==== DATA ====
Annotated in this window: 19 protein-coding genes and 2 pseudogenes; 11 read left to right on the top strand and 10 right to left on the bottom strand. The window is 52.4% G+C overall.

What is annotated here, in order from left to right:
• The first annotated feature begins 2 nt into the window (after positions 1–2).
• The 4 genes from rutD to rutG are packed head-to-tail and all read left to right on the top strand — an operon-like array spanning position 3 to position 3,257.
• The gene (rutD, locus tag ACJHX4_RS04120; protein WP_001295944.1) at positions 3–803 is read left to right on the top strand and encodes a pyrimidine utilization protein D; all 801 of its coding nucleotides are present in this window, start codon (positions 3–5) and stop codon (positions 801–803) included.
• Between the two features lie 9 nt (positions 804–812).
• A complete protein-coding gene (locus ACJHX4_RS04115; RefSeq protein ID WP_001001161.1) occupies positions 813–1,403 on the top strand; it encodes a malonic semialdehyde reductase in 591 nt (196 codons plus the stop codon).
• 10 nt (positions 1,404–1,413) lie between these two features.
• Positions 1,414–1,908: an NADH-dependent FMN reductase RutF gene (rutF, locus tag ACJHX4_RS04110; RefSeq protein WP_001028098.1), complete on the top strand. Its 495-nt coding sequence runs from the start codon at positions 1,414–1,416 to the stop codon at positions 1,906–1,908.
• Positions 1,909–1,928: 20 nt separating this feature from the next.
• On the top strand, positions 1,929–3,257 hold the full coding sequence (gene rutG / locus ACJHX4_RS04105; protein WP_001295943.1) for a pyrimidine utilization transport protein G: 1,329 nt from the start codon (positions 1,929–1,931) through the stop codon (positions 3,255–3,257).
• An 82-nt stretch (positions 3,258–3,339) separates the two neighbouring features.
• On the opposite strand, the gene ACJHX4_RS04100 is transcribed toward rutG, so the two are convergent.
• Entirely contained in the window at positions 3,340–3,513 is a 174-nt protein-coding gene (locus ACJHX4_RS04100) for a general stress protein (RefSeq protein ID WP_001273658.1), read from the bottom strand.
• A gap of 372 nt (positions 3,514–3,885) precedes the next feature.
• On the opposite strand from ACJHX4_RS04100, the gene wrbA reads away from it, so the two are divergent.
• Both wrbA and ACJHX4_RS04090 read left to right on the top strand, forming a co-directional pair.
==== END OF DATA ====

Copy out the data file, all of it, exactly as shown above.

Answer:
Annotated in this window: 19 protein-coding genes and 2 pseudogenes; 11 read left to right on the top strand and 10 right to left on the bottom strand. The window is 52.4% G+C overall.

What is annotated here, in order from left to right:
• The first annotated feature begins 2 nt into the window (after positions 1–2).
• The 4 genes from rutD to rutG are packed head-to-tail and all read left to right on the top strand — an operon-like array spanning position 3 to position 3,257.
• The gene (rutD, locus tag ACJHX4_RS04120; protein WP_001295944.1) at positions 3–803 is read left to right on the top strand and encodes a pyrimidine utilization protein D; all 801 of its coding nucleotides are present in this window, start codon (positions 3–5) and stop codon (positions 801–803) included.
• Between the two features lie 9 nt (positions 804–812).
• A complete protein-coding gene (locus ACJHX4_RS04115; RefSeq protein ID WP_001001161.1) occupies positions 813–1,403 on the top strand; it encodes a malonic semialdehyde reductase in 591 nt (196 codons plus the stop codon).
• 10 nt (positions 1,404–1,413) lie between these two features.
• Positions 1,414–1,908: an NADH-dependent FMN reductase RutF gene (rutF, locus tag ACJHX4_RS04110; RefSeq protein WP_001028098.1), complete on the top strand. Its 495-nt coding sequence runs from the start codon at positions 1,414–1,416 to the stop codon at positions 1,906–1,908.
• Positions 1,909–1,928: 20 nt separating this feature from the next.
• On the top strand, positions 1,929–3,257 hold the full coding sequence (gene rutG / locus ACJHX4_RS04105; protein WP_001295943.1) for a pyrimidine utilization transport protein G: 1,329 nt from the start codon (positions 1,929–1,931) through the stop codon (positions 3,255–3,257).
• An 82-nt stretch (positions 3,258–3,339) separates the two neighbouring features.
• On the opposite strand, the gene ACJHX4_RS04100 is transcribed toward rutG, so the two are convergent.
• Entirely contained in the window at positions 3,340–3,513 is a 174-nt protein-coding gene (locus ACJHX4_RS04100) for a general stress protein (RefSeq protein ID WP_001273658.1), read from the bottom strand.
• A gap of 372 nt (positions 3,514–3,885) precedes the next feature.
• On the opposite strand from ACJHX4_RS04100, the gene wrbA reads away from it, so the two are divergent.
• Both wrbA and ACJHX4_RS04090 read left to right on the top strand, forming a co-directional pair.